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Ethnographic reach on the women vegetable vendors od Gujarat

Transcript of Ethnography - sounds



    Women fruit and vegetable vendors

    Sector 7 Market, Gandhinagar, Gujarat

    Submitted by

    Tanu Malhotra NMD 11



    Name: Saakar Ben

    Gender: Female

    Age: 35 years

    Education: Studied till 7 standard

    Languages known: Gujarati read, write and speak

    Hindi speak

    Employment: Hired to sell vegetables

    Income: earns Rs 100 per day

    Husband: Arvind, died in 2006

    Children: Sanjay, Married wife and 2 year old daughter

    Sandeep, Unmarried, Works as a clerk

    Sunil, Unmarried, Studying

    Current home: Sector 7, Gandhinagar

    Origin: Village in Ahmadabad

    Family: Stays with two of her sons Sandeep and Sunil.

    Eldest son, Sanjay stays away (with his wife and daughter)


    Name: Urmila Ben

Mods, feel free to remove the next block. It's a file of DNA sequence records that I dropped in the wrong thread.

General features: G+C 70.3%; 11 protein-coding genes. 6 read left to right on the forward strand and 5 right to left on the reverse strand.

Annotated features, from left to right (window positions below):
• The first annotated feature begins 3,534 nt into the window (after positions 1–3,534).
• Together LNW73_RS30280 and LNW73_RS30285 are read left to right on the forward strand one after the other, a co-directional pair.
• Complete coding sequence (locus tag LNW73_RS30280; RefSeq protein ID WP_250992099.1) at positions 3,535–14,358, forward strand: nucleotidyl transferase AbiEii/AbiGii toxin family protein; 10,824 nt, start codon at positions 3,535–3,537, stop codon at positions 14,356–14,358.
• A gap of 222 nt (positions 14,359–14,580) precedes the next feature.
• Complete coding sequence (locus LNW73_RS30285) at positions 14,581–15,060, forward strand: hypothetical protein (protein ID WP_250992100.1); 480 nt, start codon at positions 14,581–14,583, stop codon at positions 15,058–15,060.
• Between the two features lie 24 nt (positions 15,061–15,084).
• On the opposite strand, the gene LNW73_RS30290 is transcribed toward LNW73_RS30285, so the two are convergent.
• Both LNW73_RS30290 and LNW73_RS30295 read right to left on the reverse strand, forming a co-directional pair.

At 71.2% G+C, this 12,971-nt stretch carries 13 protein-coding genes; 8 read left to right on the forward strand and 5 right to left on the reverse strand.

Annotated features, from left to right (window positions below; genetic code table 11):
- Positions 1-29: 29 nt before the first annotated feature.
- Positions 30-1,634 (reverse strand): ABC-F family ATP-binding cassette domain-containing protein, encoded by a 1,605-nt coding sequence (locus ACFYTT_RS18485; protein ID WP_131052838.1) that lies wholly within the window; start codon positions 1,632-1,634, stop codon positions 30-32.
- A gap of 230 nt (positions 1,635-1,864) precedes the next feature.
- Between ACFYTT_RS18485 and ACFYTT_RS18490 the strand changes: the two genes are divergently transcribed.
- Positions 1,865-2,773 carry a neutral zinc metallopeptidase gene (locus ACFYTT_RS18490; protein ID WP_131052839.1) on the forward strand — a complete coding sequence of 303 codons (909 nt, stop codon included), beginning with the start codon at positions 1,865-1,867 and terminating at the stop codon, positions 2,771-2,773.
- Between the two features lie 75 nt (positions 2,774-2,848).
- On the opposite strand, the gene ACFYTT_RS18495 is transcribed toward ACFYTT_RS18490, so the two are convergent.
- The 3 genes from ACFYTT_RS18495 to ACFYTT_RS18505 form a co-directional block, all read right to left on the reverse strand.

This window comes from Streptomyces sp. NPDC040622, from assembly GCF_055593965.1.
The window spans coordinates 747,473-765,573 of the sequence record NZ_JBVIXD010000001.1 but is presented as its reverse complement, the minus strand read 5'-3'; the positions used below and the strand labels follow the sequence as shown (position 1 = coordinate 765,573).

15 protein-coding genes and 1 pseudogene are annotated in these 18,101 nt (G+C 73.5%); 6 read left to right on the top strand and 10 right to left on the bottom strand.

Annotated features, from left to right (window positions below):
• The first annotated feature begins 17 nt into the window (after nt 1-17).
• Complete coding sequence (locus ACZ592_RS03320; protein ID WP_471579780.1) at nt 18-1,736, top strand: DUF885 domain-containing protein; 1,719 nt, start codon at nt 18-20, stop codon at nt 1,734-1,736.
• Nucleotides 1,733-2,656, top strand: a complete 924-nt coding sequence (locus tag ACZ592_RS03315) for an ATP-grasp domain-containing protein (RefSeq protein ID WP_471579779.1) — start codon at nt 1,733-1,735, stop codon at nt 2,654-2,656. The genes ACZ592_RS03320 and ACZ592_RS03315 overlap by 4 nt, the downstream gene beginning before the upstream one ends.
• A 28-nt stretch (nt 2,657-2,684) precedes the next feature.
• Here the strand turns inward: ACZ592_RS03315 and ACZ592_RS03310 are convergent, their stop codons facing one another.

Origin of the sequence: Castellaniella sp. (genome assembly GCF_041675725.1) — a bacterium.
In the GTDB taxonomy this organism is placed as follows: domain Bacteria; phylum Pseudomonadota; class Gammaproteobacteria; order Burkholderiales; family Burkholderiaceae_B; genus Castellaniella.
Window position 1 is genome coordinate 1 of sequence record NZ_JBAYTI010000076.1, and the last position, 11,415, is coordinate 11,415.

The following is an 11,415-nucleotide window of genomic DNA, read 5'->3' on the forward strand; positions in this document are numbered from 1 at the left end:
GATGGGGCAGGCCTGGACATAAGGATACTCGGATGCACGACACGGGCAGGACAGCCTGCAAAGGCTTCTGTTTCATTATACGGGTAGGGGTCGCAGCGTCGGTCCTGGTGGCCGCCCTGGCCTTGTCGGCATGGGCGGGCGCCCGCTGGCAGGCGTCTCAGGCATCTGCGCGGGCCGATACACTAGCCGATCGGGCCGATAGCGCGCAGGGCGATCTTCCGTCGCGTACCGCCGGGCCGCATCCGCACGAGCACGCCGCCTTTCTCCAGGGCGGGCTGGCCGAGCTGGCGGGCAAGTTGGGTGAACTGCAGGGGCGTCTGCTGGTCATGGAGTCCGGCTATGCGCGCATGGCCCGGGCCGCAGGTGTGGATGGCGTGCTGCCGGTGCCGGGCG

Gender: Female

    Age: 26 years

    Education: Studied till 7 standard

    Languages known: Gujarati read, write and speak

    Hindi speak

    Employment: Stands on one of the three fruit carts belonging to the family

    Income: around 1000 per day from all three carts

    Husband: works in IDBI bank in Infocity, Gandhinagar

    Children: Nidhi, 2 years

    Current home: Sector 4,Gandhinagar

    Origin: Village in Ahmedabad

    Family: Stays with her husband and daughter alongwith her brother-in-laws



    Name: Kamala Ben

    Gender: Female

    Age: approximately 55 years

    Education: Studied till 5 standard

    Languages known: Gujarati read, write and speak

    Hindi read, write and speak

    Employment: Stands on one of the three fruit carts belonging to the family

    Income: around 1000 per day from all the three carts